Profit In Everyday

Profit In Everyday

Profit, in everyday language, a surplus of income over outgo ('expenses'); more generally, 'profitable' means 'worth doing' or 'paying'; in economics, profit is given a more precise meaning.

Profit was regarded by some nineteenth-century economists as the wages paid to the entrepreneur for his work; by others as the rent paid to Mm for his special knowledge; by yet others as the interest on his capital. In accounting the profit shown in, say, a shopkeepers or farmers profit and loss account may include elements of all three kinds of payment or price.

The early classical economists tended to explain profit as the recompense for risk-taking. This is still an illuminating theory (see below); the difficulty is that ownership is often divorced from control, and it is not easy to say how the risk is divided between the shareholders, who receive what is left after paying all costs, and the entrepreneurs, who traditionally are the risk-takers but who even as directors are essentially salaried servants of the enterprise. A second difficulty with this theory is that many risks can be foreseen and therefore discounted, or that large numbers of similar risks can be grouped together and each one converted into a known cost by insurance.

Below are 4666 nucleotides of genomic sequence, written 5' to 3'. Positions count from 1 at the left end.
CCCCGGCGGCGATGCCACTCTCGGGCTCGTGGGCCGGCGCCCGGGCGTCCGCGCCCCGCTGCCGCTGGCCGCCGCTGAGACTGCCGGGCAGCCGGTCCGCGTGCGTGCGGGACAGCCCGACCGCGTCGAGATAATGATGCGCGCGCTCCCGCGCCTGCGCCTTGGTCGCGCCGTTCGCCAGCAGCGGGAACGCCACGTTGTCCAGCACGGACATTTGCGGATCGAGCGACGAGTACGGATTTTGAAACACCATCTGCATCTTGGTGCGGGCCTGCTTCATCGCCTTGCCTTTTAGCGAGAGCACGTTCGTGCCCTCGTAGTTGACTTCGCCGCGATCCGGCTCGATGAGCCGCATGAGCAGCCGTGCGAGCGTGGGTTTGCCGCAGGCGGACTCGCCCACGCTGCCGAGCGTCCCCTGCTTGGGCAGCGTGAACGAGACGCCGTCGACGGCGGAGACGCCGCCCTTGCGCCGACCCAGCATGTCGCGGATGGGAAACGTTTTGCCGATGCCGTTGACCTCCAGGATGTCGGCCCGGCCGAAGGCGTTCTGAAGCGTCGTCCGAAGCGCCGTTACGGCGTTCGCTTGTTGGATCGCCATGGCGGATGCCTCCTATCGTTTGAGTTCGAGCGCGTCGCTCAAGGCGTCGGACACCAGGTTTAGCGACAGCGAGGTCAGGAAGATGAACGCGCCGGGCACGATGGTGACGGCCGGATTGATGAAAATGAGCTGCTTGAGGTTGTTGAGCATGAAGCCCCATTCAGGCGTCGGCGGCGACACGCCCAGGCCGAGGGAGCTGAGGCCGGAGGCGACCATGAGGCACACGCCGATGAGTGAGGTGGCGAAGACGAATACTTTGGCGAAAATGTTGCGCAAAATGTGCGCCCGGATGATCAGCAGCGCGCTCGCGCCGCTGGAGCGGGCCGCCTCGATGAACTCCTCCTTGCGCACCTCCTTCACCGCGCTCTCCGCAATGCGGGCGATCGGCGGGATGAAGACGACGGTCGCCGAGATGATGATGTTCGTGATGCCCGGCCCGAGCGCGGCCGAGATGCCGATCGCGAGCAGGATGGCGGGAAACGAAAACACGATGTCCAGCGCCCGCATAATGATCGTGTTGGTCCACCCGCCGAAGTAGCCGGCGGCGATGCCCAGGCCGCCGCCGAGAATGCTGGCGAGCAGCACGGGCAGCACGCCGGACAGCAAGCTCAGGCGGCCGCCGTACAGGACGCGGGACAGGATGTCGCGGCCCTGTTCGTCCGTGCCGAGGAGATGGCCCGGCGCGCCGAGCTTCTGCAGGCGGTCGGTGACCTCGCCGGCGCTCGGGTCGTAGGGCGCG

Alfred Marshall regarded profit as the reward of enterprise or 'the earnings of management'. But in this sense profit is a form of wages paid for a special kind of labour.

The American economist J. B. Clark came nearer to the true nature of profit when he explained it as the result of change. He argued that in a static and perfectly competitive economy the prices of commodities or services would cover their costs (including management) and no more. But change would upset this equality because the effects of, say, increasing population or income would take time to spread throughout the economy. In the meantime prices in some sectors would exceed costs as defined, giving rise to 'true' profits (or costs would exceed prices giving rise to the opposite, losses).

Another American economist, Professor F. H. Knight, took up the theory from this point and argued that change as such could not explain profit because some changes could be anticipated and so could be allowed for before they happened. If there were perfect foresight, all changes would be foreseeable, and change could then not bring about profit at all. The cause of profit was therefore unsteady: profit arose not from change itself but from the unpredictability of change.

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